I missed the Channel 4 programme when it was broadcast in 1995 to celebrate the tercentenary of Purcell’s death, so I was pleased when Warner reissued it to celebrate the 350th anniversary of his death. In the event, I really don’t know what to make of it. The lack of biographical information led Tony Palmer to concentrate on the events which formed the backdrop to Purcell’s life. So far so good - a very reasonable decision and the chapter headings look very promising, with titles such as ‘Restoration’, ‘Plague’, ‘Fire of London’, etc. - but I found the actual film somewhat tedious: too clever for its own good, despite the disclaimer in Michael White’s booklet of “the considerable temptation to be clever”.
The events of the seventeenth century are framed by the vicissitudes of a modern theatrical company putting on a play about Charles II, so that one moment we see Simon Callow as the actor, wrapped in a red blanket, and the next moment as Charles himself in a red robe striding down the corridors of power. I found it all too much of an effort to keep up, for all the excellence of the acting of Simon Callow and of Michael Ball as Purcell.
I know that others have reacted much more favourably - you may be one of them. If so, provided that you keep your wits about you as you watch, you will learn something of what it was like for the young Purcell to be a chorister at the Chapel Royal under the tutelage of Pelham Humfrey, of life at the court of Charles II, of the religious divisions which led to the flight of James II, the ‘glorious revolution’ of 1688 which ushered in William and Mary, the death of Mary and the influence of Purcell on succeeding composers, especially Benjamin Britten.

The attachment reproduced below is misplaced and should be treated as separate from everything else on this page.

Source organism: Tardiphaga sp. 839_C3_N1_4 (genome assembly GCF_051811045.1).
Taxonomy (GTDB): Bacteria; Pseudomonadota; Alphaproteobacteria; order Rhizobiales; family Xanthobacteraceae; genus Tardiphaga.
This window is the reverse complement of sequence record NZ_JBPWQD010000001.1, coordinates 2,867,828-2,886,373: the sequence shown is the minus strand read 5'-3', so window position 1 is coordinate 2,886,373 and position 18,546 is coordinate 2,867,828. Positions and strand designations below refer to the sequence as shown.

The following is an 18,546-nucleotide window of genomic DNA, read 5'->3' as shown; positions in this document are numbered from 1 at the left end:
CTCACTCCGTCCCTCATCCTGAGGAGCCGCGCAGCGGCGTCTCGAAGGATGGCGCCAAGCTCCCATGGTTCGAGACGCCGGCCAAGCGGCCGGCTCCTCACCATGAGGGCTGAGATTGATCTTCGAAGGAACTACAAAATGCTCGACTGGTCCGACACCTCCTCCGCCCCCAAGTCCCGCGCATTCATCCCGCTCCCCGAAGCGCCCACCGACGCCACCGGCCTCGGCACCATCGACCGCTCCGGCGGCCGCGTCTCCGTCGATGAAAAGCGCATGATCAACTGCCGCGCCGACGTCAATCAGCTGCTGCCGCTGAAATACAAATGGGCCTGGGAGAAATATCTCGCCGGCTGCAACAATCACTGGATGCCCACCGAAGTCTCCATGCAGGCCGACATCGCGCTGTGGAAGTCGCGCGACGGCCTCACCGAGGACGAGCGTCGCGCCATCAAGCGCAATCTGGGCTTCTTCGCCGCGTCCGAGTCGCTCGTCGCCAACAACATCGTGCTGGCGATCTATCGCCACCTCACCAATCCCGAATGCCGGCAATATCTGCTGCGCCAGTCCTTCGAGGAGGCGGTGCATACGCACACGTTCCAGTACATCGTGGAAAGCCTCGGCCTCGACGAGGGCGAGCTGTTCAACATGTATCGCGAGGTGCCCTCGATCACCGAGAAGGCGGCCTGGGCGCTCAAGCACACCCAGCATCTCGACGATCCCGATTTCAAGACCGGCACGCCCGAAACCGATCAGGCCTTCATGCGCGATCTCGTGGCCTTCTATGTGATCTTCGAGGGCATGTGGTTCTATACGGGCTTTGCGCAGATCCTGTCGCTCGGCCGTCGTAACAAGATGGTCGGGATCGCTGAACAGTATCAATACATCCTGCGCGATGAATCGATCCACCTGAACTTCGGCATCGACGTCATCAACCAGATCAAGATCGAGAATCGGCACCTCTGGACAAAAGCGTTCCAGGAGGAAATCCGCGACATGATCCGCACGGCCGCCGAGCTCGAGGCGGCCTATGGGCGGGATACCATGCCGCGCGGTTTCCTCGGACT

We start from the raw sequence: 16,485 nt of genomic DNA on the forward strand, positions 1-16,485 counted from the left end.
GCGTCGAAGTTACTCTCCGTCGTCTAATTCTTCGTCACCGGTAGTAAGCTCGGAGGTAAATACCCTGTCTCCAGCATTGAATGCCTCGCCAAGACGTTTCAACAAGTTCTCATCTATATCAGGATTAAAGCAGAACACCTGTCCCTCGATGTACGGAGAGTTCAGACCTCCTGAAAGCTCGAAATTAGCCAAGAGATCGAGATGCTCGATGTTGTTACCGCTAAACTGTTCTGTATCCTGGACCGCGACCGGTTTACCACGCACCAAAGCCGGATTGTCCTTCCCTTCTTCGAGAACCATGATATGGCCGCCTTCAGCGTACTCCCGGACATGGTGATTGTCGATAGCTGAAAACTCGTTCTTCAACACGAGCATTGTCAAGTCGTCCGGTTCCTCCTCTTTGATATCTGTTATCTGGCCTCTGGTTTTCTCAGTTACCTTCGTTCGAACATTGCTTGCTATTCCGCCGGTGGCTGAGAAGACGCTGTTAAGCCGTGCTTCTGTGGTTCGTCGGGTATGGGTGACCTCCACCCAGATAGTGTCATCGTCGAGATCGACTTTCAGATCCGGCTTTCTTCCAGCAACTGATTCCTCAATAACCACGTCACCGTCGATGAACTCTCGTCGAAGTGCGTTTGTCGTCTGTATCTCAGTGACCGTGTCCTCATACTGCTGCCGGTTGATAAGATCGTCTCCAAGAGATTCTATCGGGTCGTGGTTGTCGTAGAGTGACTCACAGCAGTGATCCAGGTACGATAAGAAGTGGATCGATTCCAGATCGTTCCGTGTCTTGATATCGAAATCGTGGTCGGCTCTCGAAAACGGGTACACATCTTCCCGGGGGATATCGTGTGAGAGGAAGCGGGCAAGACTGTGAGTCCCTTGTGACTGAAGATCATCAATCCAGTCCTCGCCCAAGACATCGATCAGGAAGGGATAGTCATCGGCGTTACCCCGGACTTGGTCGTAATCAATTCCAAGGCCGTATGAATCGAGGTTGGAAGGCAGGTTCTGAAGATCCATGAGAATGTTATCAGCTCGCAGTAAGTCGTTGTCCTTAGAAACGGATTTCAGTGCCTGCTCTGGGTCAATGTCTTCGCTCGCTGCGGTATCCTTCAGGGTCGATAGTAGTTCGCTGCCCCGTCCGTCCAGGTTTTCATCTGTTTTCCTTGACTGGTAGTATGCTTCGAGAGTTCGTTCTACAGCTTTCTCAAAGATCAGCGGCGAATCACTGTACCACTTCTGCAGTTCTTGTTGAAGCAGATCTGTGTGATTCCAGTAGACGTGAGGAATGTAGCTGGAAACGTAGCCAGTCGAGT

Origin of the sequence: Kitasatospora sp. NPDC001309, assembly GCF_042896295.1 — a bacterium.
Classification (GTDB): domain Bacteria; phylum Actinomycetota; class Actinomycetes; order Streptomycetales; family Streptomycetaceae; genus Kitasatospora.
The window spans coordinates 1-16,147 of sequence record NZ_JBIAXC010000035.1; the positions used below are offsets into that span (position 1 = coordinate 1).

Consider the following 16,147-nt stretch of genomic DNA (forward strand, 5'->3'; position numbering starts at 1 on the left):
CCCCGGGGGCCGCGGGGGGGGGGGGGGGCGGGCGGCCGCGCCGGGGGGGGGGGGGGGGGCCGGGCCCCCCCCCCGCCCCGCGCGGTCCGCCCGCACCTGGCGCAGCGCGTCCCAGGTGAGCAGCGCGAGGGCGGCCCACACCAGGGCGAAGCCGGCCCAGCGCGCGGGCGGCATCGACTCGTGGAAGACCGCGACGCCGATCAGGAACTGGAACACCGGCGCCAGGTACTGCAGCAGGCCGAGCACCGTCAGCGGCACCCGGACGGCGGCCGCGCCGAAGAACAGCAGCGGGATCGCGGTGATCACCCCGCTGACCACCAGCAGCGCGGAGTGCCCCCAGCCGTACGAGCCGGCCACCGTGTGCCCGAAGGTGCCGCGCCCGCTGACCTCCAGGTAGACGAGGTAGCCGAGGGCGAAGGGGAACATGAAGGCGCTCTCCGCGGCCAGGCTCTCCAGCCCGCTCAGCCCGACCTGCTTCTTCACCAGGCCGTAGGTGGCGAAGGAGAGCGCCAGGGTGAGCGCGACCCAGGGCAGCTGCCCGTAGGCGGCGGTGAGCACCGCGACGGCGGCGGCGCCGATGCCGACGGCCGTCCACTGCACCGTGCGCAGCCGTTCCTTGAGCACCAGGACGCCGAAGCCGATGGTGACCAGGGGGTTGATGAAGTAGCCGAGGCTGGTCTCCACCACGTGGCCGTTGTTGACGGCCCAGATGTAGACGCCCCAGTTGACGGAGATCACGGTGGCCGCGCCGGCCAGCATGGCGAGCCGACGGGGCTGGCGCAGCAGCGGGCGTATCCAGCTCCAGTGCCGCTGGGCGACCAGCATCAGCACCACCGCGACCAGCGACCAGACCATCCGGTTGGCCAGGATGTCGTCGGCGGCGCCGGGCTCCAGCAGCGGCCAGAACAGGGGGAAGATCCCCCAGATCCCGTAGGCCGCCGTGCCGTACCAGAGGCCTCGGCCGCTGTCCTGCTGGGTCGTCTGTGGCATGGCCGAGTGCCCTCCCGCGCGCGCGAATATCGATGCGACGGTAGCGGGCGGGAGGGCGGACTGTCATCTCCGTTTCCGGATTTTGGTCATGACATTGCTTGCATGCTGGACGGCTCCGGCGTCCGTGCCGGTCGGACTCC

As the booklet rightly points out, those events shaped Purcell’s music. Had he been born around 1640, for example, he would have grown up in an England devoid of formal music - no church music, masques, only small-scale private performances. The Chapel Royal would have been disbanded until the restoration of Charles II. As it was, the institution was getting firmly back on its feet when Purcell became a chorister there. The statement in the booklet that “he felt the impact of ... [such things as] the end of the Commonwealth, the restoration of the monarchy ... very deeply” is a little illogical, since Purcell was a babe-in-arms when they happened, but they did open the way to the career which he followed.
The music for the film was chosen in consultation with John Eliot Gardiner and performed by him with his Monteverdi Choir and the English Baroque Soloists, with distinguished soloists in several of the items. The extracts from that soundtrack on the CD, though in no way constituting a kind of ‘Best of Purcell’, serve very well to illustrate important aspects of his music. Though Gardiner has made a number of distinguished Purcell recordings for the Erato label, now part of the Warner empire, I understand that the music on the CD was not excerpted from those Erato recordings, but was made specially for the film.